21. […] The first three key votes (from three specific committees) happened today, and while it was close, all three came out with recommendations to reject ACTA. As Rick Falkvinge points out, one telling point is if you look at the votes on the Committee on […]

  22. […] The first three key votes (from three specific committees) happened today, and while it was close, all three came out with recommendations to reject ACTA. As Rick Falkvinge points out, one telling point is if you look at the votes on the Committee on […]

  23. 11
    Tobias Brox

    “Pirate has been a dirty word, almost synonymous with criminal.” … well, can’t blame them for that, after all a pirate is by definition a criminal … :-)

  24. […] Falvinge y Christian Engström lo cuentan en Three Strikes Against ACTA In European Parliament Today y Third EU Parliament Committee Also Recommends […]

  25. […] Falvinge y Christian Engström lo cuentan en Three Strikes Against ACTA In European Parliament Today y Third EU Parliament Committee Also Recommends […]

  26. […] Falvinge y Christian Engström lo cuentan en Three Strikes Against ACTA In European Parliament Today y Third EU Parliament Committee Also Recommends […]

  27. […] Falvinge y Christian Engström lo cuentan en Three Strikes Against ACTA In European Parliament Today y Third EU Parliament Committee Also Recommends […]

  28. […] to a blog post by Rick Falkvinge, founder of the Pirate Party, who says he won’t celebrate until ACTA is defeated by the European Parliament as a whole: They all voted to recommend rejection of ACTA, and therefore, effectively recommend that the […]

  29. […] Falvinge y Christian Engström lo cuentan en Three Strikes Against ACTA In European Parliament Today y Third EU Parliament Committee Also Recommends […]

  30. 12
    Martin M.

    I’m glad to hear that things are finally moving towards better. I will see my fellow protesters on the 9th of June. Information is our freedom!

  31. […] to a blog post by Rick Falkvinge, founder of the Pirate Party, who says he won’t celebrate until ACTA is defeated by the European Parliament as a whole: They all voted to recommend rejection of ACTA, and therefore, effectively recommend that […]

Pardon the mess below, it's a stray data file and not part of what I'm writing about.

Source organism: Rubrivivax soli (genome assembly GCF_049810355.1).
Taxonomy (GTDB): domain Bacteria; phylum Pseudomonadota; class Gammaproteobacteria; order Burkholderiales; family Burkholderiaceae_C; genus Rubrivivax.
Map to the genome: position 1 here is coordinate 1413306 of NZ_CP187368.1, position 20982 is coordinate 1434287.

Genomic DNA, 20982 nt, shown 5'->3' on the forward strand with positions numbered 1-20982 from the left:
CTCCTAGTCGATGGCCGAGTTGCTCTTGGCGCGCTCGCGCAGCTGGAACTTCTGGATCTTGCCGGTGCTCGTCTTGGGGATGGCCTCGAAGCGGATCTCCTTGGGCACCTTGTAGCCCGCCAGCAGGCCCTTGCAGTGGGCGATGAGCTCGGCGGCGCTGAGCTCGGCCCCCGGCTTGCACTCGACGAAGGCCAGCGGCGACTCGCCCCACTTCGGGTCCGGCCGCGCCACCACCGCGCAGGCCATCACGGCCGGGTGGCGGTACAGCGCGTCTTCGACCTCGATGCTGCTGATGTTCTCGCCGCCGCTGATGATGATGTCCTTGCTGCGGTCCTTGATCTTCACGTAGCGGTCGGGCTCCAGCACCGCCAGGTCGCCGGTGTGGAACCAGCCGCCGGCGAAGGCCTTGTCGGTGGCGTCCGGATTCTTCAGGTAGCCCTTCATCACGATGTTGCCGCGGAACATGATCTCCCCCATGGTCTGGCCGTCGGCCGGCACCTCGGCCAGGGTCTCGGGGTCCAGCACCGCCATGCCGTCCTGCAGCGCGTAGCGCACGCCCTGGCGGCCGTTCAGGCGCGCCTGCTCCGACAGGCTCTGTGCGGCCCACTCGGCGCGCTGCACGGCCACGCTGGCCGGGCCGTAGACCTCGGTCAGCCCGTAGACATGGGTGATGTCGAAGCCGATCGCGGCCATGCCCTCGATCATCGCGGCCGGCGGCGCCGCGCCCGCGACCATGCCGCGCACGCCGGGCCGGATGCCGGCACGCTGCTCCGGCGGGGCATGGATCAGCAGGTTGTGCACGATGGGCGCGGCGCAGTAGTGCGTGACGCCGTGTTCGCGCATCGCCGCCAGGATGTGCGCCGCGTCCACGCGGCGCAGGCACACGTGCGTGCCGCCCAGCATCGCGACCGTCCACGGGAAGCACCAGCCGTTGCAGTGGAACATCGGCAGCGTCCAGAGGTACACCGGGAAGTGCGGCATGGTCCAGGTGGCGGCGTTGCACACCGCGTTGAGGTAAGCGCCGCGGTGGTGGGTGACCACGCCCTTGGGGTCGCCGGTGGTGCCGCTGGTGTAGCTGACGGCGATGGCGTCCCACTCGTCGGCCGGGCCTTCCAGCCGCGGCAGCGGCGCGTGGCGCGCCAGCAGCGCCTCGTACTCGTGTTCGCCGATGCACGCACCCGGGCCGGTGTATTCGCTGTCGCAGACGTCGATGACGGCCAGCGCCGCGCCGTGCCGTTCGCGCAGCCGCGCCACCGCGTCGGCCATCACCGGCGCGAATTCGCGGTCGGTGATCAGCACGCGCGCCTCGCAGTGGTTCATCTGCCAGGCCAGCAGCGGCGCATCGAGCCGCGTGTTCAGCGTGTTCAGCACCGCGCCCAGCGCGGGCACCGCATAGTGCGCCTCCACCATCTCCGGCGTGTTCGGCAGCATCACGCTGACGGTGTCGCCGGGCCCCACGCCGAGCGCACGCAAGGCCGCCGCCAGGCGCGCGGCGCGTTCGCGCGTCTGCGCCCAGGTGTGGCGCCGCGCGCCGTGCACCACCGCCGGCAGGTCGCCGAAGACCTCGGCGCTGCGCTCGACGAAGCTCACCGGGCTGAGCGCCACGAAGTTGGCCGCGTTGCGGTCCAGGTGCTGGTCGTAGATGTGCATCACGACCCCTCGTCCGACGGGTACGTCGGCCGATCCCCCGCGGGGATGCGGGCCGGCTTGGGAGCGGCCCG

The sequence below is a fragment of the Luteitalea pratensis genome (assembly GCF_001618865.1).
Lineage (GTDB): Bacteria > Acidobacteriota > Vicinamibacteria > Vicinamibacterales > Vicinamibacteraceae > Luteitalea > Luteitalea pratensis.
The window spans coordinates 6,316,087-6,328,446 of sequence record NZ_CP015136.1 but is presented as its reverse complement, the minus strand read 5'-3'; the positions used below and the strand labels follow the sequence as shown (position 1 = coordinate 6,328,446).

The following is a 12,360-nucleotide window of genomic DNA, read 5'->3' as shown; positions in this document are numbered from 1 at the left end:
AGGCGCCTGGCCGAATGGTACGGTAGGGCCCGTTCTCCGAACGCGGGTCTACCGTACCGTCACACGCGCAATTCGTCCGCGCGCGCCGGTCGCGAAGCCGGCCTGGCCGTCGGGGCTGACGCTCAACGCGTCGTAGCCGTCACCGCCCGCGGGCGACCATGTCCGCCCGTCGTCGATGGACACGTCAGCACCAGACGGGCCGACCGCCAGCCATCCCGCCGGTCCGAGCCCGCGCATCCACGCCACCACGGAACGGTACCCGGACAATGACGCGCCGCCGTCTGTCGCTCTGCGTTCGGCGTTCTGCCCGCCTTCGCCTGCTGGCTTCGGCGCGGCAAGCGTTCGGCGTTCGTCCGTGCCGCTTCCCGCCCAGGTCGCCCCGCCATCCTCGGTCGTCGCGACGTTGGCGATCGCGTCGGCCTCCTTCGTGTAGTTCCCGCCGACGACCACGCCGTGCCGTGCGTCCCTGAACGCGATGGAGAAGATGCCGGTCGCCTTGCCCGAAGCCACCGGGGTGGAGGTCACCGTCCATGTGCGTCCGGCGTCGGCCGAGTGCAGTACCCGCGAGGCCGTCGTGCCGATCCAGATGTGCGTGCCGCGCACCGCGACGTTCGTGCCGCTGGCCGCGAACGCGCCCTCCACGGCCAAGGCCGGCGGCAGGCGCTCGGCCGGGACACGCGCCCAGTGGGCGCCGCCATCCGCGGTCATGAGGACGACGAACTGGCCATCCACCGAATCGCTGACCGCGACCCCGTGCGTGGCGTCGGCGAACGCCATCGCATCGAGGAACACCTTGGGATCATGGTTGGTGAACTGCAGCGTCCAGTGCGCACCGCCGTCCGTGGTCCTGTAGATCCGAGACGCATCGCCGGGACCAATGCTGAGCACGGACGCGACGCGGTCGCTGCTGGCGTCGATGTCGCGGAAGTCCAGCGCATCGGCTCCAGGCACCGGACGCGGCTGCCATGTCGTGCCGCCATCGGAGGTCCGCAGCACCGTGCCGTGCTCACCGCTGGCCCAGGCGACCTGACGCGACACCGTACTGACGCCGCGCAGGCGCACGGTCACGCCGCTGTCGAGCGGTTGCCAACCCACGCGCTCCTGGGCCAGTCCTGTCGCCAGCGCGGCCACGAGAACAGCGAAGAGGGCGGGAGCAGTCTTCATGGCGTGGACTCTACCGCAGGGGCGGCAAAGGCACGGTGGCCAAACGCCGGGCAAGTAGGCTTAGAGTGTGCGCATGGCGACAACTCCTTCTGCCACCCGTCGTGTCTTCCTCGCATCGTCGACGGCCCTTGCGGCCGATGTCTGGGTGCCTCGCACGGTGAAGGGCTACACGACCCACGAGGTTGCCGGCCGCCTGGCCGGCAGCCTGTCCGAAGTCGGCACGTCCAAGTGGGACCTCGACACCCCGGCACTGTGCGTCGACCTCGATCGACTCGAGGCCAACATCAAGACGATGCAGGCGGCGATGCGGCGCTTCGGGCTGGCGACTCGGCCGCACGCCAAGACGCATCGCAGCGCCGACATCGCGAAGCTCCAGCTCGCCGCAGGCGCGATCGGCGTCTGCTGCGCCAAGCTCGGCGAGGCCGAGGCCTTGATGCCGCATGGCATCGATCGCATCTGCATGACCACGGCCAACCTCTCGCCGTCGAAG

32. […] week ended well with three key committees recommending that the European Parliament reject ACTA as a whole. There […]

  33. […] week ended well with three key committees recommending that the European Parliament reject ACTA as a whole. There […]

  34. […] week ended well with three key committees recommending that the European Parliament reject ACTA as a whole. There […]

  35. […] week ended well with three key committees recommending that the European Parliament reject ACTA as a whole. There […]

  36. […] week ended well with three key committees recommending that the European Parliament reject ACTA as a whole. There […]

  37. […] week ended well with three key committees recommending that the European Parliament reject ACTA as a whole. There […]

  38. 13

    What’s up mates, how is the whole thing, and what you would like to say concerning this piece of writing, in my view its in fact awesome in support of me.

  39. […] farhågor kom dock glädjande nog på skam då Utskottet för industri, forskning och energi (ITRE) röstade emot ACTA, antagligen delvis tack vare det arbete som Andersdotter – som ledamot i utskottet – […]

  40. […] here.) VOTING COMPLETED The three committees have voted, and they all voted to reject ACTA, three out of three. […]

  41. […] German Pirate Party Scores Fourth Consecutive Election Win48GermanyGermany Three Strikes Against ACTA In European Parliament Today46InfopolicyInfopolicy Copyright Monopoly Lobby Sues Reputable Professor For Saying They’re A […]

  42. […] the inside, either. Pirate MEP Andersdotter’s draft report on ACTA (“reject”) was carried in the Industry Committee as a whole. MEP Gallo’s draft report on ACTA (“accept”) […]

  43. […] to their MEPs. Then, in the European Pariamentary committee meetings, Amelia Andersdotter’s opinion carried more weight in the JURI (Legal Affairs) committee than veteran maximalist Marielle […]

  44. […] down with three resolutions in favour of rejecting it and calling for IPR law reform. Finally, three of the European Parliamentary committees rejected ACTA. There are three more to go, and I’ve already been in touch with the committee […]

  45. […] are and work towards reform. Meanwhile, the Pirate Party has been fighting against ACTA, with Amelia Andersdotter and  Christian Engström leading the charge at the EU Parliamentary committees. The Pirate Party […]

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About The Author

Rick is the founder of the first Pirate Party and is a political evangelist, traveling around Europe and the world to talk and write about ideas of a sensible information policy. He has a tech entrepreneur background and loves whisky.